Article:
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Exclusive-Chinese firm imported copper from Russian-controlled part of Ukraine – data

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2023-04-14T07:06:48Z

(Reuters) – A Chinese company bought at least $7.4 million worth of copper alloy ingots from a plant in a Russian-annexed region of Ukraine that is subject to Western sanctions, according to Russian customs data reviewed by Reuters.

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FILE PHOTO: U.S. President Joe Biden meets with Chinese President Xi Jinping on the sidelines of the G20 leaders’ summit in Bali, Indonesia, November 14, 2022. Kevin Lamarque/File Photo

China has not imposed any restrictions on trade with Russia, but the United States has threatened to blacklist companies round the world for violating its sanctions and warned Beijing against supplying Moscow with goods banned by U.S. export rules.

The customs information, drawn from one commercial trade data provider and cross-checked with two others, show some of the first evidence of Chinese trades with Russian-annexed regions of Ukraine since the war began on Feb. 24 2022.

The Chinese firm, Quzhou Nova, bought at least 3,220 tons of copper alloy in ingots worth a total of $7.4 million from the Debaltsevsky Plant of Metallurgical Engineering between Oct. 8, 2022 to Mar. 24, 2023, according to the data.

The plant is located in the Donetsk region of eastern Ukraine, close to the border with Luhansk. Both Donetsk and Luhansk were among four Ukrainian regions that President Vladimir Putin claimed last September as part of Russia.

Quzhou Nova, a trading and manufacturing company based in the city of Quzhou in the eastern province of Zhejiang, told Reuters it does not have any import and export business related to the trade of copper alloy in ingots.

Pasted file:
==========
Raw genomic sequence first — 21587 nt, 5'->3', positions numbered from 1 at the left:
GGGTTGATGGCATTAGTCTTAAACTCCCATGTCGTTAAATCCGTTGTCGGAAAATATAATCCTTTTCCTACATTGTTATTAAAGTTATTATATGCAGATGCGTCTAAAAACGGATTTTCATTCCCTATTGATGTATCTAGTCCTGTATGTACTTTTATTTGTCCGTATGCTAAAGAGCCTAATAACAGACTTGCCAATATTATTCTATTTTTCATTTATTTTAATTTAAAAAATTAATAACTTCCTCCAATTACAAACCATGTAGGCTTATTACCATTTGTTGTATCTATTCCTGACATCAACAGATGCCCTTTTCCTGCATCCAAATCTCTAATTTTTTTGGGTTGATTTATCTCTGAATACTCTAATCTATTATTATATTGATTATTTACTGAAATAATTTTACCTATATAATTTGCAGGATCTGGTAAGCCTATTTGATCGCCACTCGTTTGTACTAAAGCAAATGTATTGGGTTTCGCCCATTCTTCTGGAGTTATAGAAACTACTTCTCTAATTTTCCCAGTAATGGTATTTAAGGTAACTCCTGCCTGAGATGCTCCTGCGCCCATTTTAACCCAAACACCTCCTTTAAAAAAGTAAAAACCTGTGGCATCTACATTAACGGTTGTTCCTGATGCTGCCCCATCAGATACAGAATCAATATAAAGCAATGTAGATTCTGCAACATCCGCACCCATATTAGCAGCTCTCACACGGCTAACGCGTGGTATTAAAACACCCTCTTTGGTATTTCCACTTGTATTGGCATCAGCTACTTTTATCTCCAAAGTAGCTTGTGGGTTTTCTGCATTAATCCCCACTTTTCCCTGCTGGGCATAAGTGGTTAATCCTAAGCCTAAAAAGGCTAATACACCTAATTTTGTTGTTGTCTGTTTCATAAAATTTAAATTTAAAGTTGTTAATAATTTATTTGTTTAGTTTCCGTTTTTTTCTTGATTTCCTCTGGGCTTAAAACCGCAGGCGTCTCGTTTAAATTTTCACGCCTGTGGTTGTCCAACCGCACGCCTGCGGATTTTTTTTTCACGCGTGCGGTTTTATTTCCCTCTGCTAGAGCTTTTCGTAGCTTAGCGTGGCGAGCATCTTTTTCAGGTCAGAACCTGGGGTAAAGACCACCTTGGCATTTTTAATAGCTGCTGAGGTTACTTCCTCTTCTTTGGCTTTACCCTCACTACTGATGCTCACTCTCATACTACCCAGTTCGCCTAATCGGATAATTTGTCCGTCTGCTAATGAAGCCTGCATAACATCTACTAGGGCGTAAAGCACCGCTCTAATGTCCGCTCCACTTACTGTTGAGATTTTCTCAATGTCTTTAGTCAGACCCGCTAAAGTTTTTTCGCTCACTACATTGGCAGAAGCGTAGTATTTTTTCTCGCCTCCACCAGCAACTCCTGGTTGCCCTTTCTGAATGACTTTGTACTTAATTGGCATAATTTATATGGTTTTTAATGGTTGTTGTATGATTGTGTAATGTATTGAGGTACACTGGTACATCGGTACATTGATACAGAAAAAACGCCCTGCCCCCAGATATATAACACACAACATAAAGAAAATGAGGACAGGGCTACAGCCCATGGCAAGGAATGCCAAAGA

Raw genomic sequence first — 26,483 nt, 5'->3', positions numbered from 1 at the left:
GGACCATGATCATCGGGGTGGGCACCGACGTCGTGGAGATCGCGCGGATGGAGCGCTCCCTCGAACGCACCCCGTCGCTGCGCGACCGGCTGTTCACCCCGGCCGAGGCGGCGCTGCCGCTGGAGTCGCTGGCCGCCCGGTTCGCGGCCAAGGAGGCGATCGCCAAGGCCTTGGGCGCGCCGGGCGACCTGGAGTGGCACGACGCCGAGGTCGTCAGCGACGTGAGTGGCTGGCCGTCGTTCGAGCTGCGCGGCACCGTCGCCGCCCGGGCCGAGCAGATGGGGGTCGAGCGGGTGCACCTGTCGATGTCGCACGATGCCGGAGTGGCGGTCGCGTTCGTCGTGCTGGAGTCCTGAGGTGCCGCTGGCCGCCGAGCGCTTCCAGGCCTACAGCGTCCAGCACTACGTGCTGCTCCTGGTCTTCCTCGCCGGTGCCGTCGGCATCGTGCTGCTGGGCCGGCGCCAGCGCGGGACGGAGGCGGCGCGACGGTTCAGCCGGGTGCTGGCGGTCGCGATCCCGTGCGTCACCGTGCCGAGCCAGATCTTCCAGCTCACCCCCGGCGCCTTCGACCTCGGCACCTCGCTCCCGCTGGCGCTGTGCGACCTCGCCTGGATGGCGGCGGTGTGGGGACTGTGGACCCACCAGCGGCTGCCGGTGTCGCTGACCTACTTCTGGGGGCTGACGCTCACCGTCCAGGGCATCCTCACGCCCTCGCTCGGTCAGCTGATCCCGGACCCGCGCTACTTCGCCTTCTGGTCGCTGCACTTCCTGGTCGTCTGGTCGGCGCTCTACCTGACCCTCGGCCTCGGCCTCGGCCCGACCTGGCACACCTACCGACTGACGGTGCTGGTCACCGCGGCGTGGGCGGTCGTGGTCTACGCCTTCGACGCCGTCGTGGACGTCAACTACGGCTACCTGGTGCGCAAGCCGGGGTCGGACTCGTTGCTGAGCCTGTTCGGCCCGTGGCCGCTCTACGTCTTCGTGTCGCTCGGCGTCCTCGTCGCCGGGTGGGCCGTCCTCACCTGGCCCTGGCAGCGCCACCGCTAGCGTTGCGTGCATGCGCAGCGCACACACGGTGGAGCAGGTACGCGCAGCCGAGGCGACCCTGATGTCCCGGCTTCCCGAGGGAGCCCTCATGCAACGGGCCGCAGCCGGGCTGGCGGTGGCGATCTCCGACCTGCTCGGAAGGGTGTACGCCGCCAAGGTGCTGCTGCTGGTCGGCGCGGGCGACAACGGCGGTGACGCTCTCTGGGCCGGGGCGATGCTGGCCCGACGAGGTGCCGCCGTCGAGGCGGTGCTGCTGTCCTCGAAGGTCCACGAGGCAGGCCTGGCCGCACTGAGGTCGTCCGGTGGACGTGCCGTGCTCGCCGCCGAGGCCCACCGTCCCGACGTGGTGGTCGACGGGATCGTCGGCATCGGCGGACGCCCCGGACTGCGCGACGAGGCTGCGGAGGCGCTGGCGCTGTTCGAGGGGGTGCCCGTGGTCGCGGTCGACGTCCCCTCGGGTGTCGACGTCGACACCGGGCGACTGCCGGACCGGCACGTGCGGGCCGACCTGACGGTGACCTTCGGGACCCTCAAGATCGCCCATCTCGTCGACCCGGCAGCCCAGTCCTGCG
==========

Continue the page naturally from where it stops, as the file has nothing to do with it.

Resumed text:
When Reuters showed details of the exports in the customs data to Quzhou Nova, the company said on March 23 that it “finds hard to understand the document, because this document is not stamped and signed”, and suggested contacting customs about the issue.

The database, which collects information on all shipments worldwide, does not display stamps or signatures on its information.

The Chinese customs service did not provide detailed information on imports. It said that “company trade data are not disclosed in our public information”.

China imported copper and copper alloys worth $852 million from Russia between October and February, according to public customs statistics.

A source at the Debaltsevsky plant, who spoke on condition of anonymity, said there was a non-ferrous metallurgy workshop on the territory of the factory. The source declined to comment on the issue of copper alloy shipments to China, saying the information was a “trade secret”.

Contacted for comment, the Russian Federal customs service told Reuters that information on companies is confidential and is not disclosed by the service.

The Debaltsevsky Plant did not respond to Reuters requests for comments by phone and in writing.